LIMA -- A report about the suspected intentions of a Peruvian navy group to stage a coup d'etat has sparked controversy here and led the naval command to ratify Saturday its respect for democracy.
At a public appearance in Lima the Peruvian navy commander, Vice Adm. Rolando Navarrete, addressed the nation's president, Alan Garcia, assuring him of "the unrestricted respect for the constitutional order and the country's great interests" on the part of his branch of the armed forces.
He also reaffirmed the navy's commitment to "contributing to the country's development in that climate of peace and social order to which we as Peruvians aspire," according to a statement quoted by the official Andina news agency.
Last Wednesday, lawmaker Victor Garcia Belaunde reported that a naval group was planning a coup d'etat to put Peru's current vice president, ex-Vice Adm. Luis Giampietri, in power.
The legislator said he based his accusation on a supposed report by the United States Embassy in Peru, but hours later that diplomatic office issued a press release denying that any such document existed.
Garcia Belaunde's statement coincided with the delivery to the Attorney General's Office of more than 80 audio recordings concerning the ties of Romulo Leon, ex-minister in the first Alan Garcia administration (1985-90), with a scheme of government corruption in which members of the navy were implicated.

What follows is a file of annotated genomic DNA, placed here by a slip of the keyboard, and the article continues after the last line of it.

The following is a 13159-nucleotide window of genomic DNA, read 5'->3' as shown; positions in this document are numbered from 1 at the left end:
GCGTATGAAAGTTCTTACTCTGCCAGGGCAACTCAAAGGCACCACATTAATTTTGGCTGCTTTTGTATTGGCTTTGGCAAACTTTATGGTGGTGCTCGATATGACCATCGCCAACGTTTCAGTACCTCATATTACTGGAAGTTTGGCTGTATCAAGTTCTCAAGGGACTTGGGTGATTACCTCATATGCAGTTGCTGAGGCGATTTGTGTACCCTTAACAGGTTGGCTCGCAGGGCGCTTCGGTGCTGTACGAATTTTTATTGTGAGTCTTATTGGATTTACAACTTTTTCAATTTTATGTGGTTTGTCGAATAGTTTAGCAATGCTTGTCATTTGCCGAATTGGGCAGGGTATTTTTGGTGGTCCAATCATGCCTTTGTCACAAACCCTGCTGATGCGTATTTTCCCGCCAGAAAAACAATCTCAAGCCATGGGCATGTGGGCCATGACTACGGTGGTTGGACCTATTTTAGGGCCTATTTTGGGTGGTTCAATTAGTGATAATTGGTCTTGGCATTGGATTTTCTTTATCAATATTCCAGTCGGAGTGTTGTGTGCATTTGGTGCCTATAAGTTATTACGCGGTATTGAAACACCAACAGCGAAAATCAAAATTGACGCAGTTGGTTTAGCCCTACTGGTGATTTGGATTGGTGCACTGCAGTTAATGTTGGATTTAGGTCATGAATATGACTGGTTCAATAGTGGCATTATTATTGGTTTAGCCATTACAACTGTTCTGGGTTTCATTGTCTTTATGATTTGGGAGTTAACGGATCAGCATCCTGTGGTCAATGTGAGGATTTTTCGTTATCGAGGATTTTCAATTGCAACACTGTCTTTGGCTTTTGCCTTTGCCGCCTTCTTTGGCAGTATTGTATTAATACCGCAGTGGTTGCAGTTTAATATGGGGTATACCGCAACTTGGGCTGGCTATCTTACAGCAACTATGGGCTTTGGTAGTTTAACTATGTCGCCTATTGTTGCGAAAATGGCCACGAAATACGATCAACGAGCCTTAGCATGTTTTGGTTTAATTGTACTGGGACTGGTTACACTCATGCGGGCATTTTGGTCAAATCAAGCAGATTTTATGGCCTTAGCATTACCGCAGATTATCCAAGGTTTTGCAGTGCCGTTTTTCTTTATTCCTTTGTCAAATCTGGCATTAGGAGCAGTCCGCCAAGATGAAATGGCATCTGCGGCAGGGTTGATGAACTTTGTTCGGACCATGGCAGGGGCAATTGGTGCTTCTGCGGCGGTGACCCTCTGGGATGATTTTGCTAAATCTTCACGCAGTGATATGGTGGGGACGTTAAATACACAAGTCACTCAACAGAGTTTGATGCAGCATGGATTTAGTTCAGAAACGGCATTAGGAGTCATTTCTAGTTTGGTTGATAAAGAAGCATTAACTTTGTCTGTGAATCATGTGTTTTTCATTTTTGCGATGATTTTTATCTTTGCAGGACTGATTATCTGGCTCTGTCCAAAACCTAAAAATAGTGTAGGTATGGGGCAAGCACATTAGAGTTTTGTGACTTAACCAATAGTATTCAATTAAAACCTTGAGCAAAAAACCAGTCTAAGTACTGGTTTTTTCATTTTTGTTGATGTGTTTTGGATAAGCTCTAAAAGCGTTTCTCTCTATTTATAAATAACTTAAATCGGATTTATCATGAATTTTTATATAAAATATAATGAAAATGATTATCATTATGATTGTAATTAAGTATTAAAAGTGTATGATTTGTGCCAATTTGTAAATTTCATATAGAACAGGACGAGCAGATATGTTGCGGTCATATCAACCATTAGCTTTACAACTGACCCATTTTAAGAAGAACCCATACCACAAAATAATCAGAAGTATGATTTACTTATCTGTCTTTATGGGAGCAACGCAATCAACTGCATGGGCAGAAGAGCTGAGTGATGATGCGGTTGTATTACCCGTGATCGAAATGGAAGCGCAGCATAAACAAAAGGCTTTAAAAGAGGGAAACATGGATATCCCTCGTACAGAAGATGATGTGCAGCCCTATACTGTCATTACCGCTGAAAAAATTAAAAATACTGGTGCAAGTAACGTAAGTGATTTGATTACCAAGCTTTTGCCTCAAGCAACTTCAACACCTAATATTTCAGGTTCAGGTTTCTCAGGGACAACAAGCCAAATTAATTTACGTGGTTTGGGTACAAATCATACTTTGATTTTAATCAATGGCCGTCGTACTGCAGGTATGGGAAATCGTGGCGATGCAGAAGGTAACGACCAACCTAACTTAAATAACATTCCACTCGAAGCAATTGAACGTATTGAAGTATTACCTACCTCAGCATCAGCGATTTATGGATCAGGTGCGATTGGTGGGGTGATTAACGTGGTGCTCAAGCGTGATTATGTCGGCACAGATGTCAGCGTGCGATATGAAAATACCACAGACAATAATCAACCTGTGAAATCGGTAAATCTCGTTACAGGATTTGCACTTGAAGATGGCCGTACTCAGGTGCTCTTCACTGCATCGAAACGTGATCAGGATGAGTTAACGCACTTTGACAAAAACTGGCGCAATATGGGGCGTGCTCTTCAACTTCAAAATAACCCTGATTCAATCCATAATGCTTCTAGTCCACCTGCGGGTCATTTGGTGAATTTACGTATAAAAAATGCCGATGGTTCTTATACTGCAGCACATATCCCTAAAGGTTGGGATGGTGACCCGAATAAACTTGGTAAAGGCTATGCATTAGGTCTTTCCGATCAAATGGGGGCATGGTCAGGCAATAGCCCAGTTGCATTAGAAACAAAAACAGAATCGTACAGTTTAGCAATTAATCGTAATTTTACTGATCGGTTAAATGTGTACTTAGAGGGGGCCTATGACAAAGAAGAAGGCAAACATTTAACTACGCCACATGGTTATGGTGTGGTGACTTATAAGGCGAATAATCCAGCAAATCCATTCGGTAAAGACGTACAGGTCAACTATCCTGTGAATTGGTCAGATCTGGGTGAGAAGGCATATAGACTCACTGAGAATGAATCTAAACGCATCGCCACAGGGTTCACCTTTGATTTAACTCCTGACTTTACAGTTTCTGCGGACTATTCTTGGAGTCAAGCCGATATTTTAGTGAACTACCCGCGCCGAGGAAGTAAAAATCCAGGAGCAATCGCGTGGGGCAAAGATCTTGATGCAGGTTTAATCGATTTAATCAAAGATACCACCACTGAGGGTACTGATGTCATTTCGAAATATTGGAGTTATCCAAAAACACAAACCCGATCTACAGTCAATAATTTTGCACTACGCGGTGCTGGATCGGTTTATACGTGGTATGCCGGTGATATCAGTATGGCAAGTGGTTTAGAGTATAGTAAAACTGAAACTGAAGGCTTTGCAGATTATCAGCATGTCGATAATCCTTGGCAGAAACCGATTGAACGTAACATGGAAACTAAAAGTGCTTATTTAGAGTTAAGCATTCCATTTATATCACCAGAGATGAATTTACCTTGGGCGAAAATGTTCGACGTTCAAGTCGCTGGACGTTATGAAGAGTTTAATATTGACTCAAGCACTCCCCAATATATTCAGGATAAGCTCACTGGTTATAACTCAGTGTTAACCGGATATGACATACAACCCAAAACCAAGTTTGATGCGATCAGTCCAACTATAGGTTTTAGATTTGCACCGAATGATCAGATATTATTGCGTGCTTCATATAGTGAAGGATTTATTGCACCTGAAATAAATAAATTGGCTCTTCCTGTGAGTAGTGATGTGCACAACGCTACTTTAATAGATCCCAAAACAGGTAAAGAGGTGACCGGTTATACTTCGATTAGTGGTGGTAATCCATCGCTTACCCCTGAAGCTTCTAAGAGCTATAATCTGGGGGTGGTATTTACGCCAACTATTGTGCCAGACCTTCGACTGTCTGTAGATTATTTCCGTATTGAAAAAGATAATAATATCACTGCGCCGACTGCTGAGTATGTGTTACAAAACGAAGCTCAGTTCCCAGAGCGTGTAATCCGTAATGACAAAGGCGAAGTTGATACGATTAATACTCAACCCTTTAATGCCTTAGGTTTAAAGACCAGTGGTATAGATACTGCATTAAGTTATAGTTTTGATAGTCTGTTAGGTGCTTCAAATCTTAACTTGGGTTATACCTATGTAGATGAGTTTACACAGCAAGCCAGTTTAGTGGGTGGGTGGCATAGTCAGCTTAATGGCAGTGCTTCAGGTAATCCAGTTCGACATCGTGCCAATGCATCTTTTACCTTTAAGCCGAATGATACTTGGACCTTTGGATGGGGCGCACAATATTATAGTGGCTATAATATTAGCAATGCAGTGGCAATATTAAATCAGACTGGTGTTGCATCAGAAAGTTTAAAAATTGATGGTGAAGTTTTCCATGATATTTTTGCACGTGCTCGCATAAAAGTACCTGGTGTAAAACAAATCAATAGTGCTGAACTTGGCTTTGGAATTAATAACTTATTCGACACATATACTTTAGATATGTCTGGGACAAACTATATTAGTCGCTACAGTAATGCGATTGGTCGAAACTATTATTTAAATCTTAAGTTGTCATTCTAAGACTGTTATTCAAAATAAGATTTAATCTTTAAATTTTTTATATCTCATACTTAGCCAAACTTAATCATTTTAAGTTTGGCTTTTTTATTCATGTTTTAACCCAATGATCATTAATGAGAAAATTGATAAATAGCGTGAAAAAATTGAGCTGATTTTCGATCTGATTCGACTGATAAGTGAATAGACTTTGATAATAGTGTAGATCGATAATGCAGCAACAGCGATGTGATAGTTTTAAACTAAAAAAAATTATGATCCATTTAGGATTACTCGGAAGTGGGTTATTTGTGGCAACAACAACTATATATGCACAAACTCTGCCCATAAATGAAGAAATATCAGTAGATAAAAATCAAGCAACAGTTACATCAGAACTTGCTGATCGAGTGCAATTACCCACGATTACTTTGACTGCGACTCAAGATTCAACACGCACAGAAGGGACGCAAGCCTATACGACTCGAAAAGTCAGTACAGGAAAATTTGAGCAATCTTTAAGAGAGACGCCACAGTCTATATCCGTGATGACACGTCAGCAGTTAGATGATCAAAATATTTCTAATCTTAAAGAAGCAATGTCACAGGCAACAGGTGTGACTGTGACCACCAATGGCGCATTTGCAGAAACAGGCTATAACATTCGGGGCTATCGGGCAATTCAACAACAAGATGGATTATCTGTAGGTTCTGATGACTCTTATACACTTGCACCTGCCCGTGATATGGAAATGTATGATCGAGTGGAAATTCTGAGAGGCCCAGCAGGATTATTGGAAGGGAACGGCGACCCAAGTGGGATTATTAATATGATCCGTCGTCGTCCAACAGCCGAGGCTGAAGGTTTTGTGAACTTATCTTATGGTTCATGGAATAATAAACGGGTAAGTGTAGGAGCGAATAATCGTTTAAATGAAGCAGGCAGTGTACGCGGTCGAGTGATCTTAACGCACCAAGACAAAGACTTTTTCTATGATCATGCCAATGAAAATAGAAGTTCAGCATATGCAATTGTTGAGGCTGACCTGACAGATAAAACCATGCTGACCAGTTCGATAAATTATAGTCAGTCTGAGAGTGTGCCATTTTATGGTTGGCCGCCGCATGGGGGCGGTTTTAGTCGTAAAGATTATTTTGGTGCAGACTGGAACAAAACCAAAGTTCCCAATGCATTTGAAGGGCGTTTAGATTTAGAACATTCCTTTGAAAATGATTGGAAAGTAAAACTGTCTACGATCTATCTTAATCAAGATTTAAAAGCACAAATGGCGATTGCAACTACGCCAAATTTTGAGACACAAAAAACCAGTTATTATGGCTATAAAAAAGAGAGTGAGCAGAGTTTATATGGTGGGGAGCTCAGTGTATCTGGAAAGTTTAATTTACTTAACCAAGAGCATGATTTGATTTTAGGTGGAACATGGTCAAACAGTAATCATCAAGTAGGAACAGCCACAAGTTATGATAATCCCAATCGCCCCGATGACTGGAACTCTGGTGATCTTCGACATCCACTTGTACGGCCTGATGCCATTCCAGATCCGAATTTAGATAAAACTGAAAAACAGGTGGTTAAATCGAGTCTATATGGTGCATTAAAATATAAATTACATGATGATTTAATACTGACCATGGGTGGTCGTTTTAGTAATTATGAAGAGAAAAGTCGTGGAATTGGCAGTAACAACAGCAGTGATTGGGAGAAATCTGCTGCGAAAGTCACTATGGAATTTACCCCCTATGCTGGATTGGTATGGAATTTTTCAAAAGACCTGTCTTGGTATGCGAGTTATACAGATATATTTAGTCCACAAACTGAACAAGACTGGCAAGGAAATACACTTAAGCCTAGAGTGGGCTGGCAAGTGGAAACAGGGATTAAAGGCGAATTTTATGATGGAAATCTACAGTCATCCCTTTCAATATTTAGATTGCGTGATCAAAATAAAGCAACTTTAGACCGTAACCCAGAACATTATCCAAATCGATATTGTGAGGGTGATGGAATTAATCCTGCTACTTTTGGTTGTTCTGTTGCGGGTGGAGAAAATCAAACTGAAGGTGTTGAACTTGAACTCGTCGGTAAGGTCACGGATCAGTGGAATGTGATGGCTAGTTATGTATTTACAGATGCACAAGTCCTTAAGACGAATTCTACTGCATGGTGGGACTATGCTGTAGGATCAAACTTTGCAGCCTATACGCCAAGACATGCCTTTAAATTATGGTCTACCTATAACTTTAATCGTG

This corrupt scheme, intended to favor the Norwegian company Discover Petroleum in the awarding of oil-field blocks, ended last October with the nation's prime minister, Jorge del Castillo, leaving the Cabinet.
Judicial and legislative authorities opened several investigations into the case and since then new evidence has continued to surface.
In January the Business Track company was taken over that supposedly engaged in wiretapping and intercepting e-mails to do with the scheme, while three retired sailors and three on active duty were arrested for telephonic espionage.
The Peruvian press linked the company's general manager, retired Rear Adm. Elias Manuel Ponce Feijoo, with Vice President Giampietri, who was hospitalized Friday for coronary and kidney problems.
The Peruvian head of state backed his vice president and dismissed any connection with the acts of wiretapping.
President Garcia, who from the first moment has described the oil corruption scandal as a "tiny scandal," said Friday that behind the recordings was "a wish to destroy the political system."
He added that those implicated in the case want "the head of state to pick up the phone and talk to them. In that case they would have been able to bring down the whole political system." EFE